In the TanakhEdit
There is only one reference to Lilith in the Hebrew Bible or Tanakh, in Isaiah 34:14. This has sometimes been translated as "Lilith" in English translations but has also been translated in many other ways, such as "night monster". It was translated as "screech owl" in the King James Bible.
In later literatureEdit
The earliest extant written account of Lilith is found in The Alphabet of Ben-Sira, believed by most modern scholars to have been written between the 8th and 10th centuries CE.
G-d created a second mate for, Adam, Eve, forming her out of one of Adam's ribs.
Lilith left Eden and has been wandering the Earth ever since. She is perceived as a threat to boys and young men.
The origin of the story may be found in Genesis, in which there appear to be two different accounts of the creation of woman, at Genesis 1:27, in which it is said that G-d created male and female, and Genesis 2:22, which states that Eve was made from a part of Adam's body.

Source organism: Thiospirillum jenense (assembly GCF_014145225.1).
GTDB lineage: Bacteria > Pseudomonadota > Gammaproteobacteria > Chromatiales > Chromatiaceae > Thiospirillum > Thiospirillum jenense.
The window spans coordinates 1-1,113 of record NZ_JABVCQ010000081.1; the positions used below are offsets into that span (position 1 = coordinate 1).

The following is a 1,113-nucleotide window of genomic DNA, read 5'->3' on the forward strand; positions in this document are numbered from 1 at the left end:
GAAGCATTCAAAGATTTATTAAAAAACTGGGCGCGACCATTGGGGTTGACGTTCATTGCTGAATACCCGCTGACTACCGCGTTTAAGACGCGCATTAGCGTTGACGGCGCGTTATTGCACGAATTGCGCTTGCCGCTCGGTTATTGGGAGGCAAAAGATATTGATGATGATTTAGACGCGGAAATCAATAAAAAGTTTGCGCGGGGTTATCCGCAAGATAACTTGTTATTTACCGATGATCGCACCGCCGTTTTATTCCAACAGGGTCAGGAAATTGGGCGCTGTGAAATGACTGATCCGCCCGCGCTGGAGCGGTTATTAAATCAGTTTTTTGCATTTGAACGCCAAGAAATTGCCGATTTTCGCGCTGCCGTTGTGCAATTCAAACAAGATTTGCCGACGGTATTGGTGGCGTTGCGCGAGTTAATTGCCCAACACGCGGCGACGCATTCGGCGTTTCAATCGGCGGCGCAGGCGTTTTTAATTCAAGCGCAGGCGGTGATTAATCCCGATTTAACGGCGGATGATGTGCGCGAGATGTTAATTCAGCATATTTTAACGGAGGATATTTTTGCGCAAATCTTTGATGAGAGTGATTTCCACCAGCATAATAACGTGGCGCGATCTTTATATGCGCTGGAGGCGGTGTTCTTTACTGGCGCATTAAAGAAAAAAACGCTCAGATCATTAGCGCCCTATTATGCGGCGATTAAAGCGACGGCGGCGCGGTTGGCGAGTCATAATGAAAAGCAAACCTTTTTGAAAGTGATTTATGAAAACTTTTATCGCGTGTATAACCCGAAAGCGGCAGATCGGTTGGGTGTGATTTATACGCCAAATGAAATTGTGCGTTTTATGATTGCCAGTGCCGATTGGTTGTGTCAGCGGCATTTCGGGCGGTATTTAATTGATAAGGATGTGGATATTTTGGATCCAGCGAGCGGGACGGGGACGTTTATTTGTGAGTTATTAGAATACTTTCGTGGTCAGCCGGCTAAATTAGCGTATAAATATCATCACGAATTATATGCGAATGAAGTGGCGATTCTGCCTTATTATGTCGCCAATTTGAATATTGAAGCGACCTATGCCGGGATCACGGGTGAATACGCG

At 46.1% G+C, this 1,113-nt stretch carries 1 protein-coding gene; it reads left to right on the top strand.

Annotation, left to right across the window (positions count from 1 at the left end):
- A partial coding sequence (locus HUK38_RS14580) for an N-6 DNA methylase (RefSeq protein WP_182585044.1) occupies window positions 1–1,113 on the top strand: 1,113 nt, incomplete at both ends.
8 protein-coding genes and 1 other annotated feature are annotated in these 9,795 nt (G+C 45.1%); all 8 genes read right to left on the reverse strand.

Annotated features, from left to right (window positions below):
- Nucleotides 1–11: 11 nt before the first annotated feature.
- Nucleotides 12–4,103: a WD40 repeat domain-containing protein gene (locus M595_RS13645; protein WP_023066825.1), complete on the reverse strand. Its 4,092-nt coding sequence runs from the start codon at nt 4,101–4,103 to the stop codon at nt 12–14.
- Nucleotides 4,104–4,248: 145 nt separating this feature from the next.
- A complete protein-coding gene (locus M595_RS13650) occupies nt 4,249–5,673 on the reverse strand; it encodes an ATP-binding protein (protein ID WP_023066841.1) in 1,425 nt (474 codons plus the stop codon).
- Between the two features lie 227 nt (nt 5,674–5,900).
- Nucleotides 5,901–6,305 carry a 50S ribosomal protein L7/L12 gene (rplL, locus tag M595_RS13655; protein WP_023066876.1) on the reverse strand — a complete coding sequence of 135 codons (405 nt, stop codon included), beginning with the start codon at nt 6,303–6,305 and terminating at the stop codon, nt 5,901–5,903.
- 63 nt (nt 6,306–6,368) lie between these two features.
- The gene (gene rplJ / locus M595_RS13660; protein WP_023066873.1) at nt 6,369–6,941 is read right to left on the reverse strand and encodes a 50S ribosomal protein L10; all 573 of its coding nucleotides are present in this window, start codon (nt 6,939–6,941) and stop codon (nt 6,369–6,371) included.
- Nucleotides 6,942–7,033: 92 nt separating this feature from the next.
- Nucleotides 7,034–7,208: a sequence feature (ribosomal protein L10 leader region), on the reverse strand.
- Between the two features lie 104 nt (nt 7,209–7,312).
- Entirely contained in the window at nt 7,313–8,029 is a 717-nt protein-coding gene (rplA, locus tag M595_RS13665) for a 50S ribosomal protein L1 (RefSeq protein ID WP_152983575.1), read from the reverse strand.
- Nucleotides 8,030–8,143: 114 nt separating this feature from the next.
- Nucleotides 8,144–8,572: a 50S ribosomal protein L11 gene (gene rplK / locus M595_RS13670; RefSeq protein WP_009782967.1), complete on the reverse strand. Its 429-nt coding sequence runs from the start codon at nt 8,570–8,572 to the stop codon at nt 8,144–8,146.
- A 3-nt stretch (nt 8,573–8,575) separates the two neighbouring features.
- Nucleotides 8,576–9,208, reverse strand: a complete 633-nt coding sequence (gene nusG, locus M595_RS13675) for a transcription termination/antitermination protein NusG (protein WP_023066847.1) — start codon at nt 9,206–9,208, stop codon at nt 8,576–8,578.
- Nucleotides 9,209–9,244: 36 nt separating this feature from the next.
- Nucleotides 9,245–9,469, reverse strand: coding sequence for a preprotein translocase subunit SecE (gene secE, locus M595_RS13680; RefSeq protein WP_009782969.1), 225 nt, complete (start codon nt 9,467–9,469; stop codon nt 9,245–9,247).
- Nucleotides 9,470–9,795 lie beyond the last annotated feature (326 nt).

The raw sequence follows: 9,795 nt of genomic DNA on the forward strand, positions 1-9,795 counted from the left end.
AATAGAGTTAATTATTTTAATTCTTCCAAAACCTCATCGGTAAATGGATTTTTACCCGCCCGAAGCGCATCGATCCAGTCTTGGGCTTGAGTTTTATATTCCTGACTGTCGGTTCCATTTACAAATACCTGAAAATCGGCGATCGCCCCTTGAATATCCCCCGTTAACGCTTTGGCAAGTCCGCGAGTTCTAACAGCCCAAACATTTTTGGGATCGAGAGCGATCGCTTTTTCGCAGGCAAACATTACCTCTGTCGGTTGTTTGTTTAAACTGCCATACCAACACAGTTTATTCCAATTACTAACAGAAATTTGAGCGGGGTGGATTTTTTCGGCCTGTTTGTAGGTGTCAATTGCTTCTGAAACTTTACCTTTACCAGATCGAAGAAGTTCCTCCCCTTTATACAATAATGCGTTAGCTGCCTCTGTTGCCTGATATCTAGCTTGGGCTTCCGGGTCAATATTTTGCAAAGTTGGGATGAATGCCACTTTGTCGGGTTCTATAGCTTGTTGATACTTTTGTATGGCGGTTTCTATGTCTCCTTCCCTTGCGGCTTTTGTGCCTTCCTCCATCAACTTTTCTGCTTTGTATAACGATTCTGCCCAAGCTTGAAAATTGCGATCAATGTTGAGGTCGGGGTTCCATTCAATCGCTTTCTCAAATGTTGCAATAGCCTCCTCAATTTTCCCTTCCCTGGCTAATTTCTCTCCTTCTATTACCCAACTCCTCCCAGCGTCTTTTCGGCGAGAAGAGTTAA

Belief in Lilith likely long pre-dates The Alphabet of Ben Sira . There is a tradition of placing an amulet inscribed with the names of three angels, around the neck of newborn baby boys to protect them from Lilith
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